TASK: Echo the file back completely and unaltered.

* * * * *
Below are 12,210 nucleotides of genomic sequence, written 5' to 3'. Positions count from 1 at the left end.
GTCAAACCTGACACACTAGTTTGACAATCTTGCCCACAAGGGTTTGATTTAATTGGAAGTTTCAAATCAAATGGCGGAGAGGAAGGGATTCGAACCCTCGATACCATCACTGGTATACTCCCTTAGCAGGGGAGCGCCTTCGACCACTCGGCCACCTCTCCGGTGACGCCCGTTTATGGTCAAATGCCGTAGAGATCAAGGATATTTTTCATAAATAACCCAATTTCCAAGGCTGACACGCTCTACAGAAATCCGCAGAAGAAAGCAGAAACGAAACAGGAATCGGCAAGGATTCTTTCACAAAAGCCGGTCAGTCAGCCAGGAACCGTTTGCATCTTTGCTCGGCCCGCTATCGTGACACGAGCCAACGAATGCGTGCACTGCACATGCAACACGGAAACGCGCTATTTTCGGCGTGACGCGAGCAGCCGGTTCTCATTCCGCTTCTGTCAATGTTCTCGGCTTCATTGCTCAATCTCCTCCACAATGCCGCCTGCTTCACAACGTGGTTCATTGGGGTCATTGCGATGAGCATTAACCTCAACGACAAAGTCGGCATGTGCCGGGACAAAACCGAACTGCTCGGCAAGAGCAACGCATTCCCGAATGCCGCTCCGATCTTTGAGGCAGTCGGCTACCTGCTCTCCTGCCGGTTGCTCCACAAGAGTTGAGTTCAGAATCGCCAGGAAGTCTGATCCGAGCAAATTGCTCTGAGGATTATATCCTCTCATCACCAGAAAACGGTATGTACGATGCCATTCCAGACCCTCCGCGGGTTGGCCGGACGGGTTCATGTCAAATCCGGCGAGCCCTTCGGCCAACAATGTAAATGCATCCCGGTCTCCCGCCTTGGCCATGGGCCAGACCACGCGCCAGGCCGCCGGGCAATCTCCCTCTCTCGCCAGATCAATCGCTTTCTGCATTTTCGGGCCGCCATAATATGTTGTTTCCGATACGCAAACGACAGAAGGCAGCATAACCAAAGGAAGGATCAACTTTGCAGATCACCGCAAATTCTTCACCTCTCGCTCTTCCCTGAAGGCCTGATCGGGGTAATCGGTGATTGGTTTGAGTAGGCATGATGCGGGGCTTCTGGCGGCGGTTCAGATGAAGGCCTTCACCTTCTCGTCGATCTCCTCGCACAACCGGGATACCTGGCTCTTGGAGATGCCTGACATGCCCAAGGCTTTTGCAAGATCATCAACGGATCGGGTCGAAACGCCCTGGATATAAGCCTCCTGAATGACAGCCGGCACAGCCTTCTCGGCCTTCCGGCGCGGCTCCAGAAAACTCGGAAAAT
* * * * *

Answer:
Below are 12,210 nucleotides of genomic sequence, written 5' to 3'. Positions count from 1 at the left end.
GTCAAACCTGACACACTAGTTTGACAATCTTGCCCACAAGGGTTTGATTTAATTGGAAGTTTCAAATCAAATGGCGGAGAGGAAGGGATTCGAACCCTCGATACCATCACTGGTATACTCCCTTAGCAGGGGAGCGCCTTCGACCACTCGGCCACCTCTCCGGTGACGCCCGTTTATGGTCAAATGCCGTAGAGATCAAGGATATTTTTCATAAATAACCCAATTTCCAAGGCTGACACGCTCTACAGAAATCCGCAGAAGAAAGCAGAAACGAAACAGGAATCGGCAAGGATTCTTTCACAAAAGCCGGTCAGTCAGCCAGGAACCGTTTGCATCTTTGCTCGGCCCGCTATCGTGACACGAGCCAACGAATGCGTGCACTGCACATGCAACACGGAAACGCGCTATTTTCGGCGTGACGCGAGCAGCCGGTTCTCATTCCGCTTCTGTCAATGTTCTCGGCTTCATTGCTCAATCTCCTCCACAATGCCGCCTGCTTCACAACGTGGTTCATTGGGGTCATTGCGATGAGCATTAACCTCAACGACAAAGTCGGCATGTGCCGGGACAAAACCGAACTGCTCGGCAAGAGCAACGCATTCCCGAATGCCGCTCCGATCTTTGAGGCAGTCGGCTACCTGCTCTCCTGCCGGTTGCTCCACAAGAGTTGAGTTCAGAATCGCCAGGAAGTCTGATCCGAGCAAATTGCTCTGAGGATTATATCCTCTCATCACCAGAAAACGGTATGTACGATGCCATTCCAGACCCTCCGCGGGTTGGCCGGACGGGTTCATGTCAAATCCGGCGAGCCCTTCGGCCAACAATGTAAATGCATCCCGGTCTCCCGCCTTGGCCATGGGCCAGACCACGCGCCAGGCCGCCGGGCAATCTCCCTCTCTCGCCAGATCAATCGCTTTCTGCATTTTCGGGCCGCCATAATATGTTGTTTCCGATACGCAAACGACAGAAGGCAGCATAACCAAAGGAAGGATCAACTTTGCAGATCACCGCAAATTCTTCACCTCTCGCTCTTCCCTGAAGGCCTGATCGGGGTAATCGGTGATTGGTTTGAGTAGGCATGATGCGGGGCTTCTGGCGGCGGTTCAGATGAAGGCCTTCACCTTCTCGTCGATCTCCTCGCACAACCGGGATACCTGGCTCTTGGAGATGCCTGACATGCCCAAGGCTTTTGCAAGATCATCAACGGATCGGGTCGAAACGCCCTGGATATAAGCCTCCTGAATGACAGCCGGCACAGCCTTCTCGGCCTTCCGGCGCGGCTCCAGAAAACTCGGAAAAT